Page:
Biomimetic Nanostructures and Processes: Direct Imaging via Computer Simulations

Research report (imported) 2004 - Max Planck Institute of Colloids and Interfaces

Shillcock, Julian; Lipowsky, Reinhard
Theorie und Bio-Systeme (Prof. Dr. Reinhard Lipowsky)
MPI für Kolloid- und Grenzflächenforschung, Potsdam
Biomimetic systems with fine-tuned properties have many potential applications such as drug delivery systems or biosensors. In order to design such systems, one needs a detailed understanding of the underlying nanostructures and nanoprocesses. These structures are very thin and have a thickness of a few nanometers which makes them rather flexible and mobile. There is no experimental method by which one could directly image the dynamics of these structures. Therefore, it is rather appealing to use computer simulations in order to visualize these processes. A particularly powerful simulation method is provided by Dissipative Particle Dynamics which can be used to monitor supramolecular systems with a linear dimension of up to 50 nanometers over a time period of several microseconds. In this article, we discuss three examples for such systems: lipid membranes that contain several components and form different intramembrane domains; vesicles composed of diblock copolymers which could be used as drug delivery systems; and tension-induced fusion of bilayer membranes. The method of Dissipative-Particle-Dynamics can be used to optimize nanostructures and -processes in silico before one performs many costly experiments.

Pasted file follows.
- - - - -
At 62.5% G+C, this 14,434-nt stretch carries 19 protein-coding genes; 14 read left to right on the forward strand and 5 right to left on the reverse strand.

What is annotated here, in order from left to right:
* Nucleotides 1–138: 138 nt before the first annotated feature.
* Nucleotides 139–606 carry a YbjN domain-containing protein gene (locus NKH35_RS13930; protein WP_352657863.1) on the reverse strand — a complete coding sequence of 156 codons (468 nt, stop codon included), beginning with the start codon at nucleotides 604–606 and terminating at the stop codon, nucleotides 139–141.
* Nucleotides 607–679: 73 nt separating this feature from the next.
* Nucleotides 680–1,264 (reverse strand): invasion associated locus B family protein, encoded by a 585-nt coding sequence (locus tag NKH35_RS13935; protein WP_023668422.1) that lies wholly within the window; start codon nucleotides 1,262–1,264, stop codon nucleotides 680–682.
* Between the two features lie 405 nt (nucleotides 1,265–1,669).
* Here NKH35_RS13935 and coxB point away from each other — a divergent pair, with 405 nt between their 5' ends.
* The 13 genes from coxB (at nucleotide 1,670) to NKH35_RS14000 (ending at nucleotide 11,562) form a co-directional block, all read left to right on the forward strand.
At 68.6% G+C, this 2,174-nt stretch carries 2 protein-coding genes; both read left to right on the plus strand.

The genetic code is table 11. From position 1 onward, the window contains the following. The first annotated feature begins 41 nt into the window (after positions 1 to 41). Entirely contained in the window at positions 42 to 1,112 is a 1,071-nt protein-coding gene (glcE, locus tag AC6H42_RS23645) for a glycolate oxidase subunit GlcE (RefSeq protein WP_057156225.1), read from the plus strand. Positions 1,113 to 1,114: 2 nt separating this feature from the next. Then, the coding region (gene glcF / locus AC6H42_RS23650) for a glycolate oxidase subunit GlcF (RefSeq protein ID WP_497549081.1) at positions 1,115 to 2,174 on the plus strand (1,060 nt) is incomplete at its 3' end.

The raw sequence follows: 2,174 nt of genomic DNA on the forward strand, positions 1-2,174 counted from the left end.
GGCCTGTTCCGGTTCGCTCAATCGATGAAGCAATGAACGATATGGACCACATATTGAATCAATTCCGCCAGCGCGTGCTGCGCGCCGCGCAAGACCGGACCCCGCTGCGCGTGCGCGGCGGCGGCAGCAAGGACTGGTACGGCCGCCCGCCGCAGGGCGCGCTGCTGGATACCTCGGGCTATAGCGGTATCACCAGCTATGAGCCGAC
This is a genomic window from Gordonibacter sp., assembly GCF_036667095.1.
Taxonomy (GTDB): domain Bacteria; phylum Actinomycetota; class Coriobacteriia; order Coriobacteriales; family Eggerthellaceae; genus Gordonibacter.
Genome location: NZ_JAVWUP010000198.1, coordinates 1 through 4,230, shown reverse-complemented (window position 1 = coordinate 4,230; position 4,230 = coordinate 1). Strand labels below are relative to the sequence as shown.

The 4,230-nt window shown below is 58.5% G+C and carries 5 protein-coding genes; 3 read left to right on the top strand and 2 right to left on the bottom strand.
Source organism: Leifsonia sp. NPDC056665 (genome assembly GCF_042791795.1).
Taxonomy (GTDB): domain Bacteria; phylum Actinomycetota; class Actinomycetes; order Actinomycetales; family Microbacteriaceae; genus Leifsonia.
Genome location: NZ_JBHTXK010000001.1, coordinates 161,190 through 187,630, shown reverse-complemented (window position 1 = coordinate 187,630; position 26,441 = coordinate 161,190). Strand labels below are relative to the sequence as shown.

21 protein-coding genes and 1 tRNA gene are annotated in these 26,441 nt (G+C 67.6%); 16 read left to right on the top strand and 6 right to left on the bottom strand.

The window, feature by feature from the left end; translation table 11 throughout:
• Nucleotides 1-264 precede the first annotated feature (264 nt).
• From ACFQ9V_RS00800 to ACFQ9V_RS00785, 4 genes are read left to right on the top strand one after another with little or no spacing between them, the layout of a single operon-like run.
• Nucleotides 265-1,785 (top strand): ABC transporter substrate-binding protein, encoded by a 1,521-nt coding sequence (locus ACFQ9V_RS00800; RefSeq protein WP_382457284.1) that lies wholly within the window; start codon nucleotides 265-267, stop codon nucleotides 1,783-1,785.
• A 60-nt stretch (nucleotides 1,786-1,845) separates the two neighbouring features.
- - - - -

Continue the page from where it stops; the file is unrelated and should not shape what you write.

For the full text, see the German version.

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